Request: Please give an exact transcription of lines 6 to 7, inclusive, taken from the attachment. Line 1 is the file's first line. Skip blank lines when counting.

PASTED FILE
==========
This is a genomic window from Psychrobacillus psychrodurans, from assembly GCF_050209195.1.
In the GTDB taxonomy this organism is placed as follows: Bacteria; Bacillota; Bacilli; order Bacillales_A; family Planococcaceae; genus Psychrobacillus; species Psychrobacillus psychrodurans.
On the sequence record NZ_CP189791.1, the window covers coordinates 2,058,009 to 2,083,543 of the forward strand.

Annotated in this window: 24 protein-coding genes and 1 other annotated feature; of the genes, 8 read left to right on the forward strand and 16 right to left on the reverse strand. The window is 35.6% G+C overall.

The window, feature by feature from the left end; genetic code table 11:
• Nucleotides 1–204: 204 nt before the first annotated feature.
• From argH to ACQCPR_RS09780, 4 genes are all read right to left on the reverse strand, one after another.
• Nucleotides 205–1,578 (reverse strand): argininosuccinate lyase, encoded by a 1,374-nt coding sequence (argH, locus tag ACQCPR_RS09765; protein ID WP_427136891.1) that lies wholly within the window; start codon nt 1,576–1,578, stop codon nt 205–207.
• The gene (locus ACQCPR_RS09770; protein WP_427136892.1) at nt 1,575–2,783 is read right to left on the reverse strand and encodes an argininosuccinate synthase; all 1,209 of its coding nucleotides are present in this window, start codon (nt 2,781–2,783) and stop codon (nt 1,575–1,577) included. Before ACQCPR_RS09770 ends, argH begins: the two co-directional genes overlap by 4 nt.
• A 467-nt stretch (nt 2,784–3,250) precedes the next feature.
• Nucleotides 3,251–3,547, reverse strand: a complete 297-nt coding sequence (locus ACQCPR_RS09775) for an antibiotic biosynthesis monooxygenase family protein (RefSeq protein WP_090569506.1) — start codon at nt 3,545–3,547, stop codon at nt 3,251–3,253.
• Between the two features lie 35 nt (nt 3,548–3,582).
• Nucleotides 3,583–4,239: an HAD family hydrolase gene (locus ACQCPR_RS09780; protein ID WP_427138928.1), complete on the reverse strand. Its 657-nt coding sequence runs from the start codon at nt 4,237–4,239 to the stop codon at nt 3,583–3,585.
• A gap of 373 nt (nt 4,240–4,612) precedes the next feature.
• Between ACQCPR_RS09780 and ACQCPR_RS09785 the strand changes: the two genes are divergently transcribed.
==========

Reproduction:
• Nucleotides 1–204: 204 nt before the first annotated feature.
• From argH to ACQCPR_RS09780, 4 genes are all read right to left on the reverse strand, one after another.